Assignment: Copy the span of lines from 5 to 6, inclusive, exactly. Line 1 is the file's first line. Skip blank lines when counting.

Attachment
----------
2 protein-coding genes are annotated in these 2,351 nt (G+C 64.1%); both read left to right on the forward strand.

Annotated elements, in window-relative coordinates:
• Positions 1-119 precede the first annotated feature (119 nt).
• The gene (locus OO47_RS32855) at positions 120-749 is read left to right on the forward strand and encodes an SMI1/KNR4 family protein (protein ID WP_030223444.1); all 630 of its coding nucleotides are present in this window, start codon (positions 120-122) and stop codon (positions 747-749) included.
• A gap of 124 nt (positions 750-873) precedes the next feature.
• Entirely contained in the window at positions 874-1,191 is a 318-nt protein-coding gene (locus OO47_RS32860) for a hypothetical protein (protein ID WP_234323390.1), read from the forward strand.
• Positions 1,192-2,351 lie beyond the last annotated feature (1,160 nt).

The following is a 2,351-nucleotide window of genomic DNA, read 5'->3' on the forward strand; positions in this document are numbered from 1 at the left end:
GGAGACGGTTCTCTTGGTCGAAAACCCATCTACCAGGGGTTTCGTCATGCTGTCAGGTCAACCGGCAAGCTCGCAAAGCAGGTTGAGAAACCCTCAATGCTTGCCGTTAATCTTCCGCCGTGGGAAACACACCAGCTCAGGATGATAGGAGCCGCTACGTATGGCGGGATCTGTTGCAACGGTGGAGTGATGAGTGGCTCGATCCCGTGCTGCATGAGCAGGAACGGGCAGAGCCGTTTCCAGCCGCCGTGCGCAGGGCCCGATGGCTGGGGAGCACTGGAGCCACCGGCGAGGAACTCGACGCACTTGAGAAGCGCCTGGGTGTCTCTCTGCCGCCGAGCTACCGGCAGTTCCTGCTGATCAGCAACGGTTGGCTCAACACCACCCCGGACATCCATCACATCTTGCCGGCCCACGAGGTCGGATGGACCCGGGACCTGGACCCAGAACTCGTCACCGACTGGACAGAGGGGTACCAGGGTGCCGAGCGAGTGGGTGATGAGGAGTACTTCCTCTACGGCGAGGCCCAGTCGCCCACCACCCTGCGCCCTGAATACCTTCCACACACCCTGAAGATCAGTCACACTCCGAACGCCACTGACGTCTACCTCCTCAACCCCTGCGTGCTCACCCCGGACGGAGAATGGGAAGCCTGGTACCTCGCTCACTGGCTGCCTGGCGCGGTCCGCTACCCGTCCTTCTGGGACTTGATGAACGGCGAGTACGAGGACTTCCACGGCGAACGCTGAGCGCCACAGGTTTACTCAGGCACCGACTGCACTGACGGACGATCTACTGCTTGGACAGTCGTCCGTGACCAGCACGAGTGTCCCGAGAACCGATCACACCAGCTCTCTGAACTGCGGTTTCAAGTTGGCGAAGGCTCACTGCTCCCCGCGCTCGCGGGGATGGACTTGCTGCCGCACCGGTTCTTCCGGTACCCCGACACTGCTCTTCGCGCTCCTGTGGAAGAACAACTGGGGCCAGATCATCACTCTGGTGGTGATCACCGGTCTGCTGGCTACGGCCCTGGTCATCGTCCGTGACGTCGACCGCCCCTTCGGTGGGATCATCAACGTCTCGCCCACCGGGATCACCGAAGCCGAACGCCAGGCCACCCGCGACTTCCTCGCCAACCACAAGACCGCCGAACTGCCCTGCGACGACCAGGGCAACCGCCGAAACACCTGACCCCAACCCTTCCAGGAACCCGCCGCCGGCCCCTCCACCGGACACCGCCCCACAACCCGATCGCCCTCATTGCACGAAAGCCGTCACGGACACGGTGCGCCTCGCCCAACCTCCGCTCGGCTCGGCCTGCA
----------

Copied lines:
• A gap of 124 nt (positions 750-873) precedes the next feature.
• Entirely contained in the window at positions 874-1,191 is a 318-nt protein-coding gene (locus OO47_RS32860) for a hypothetical protein (protein ID WP_234323390.1), read from the forward strand.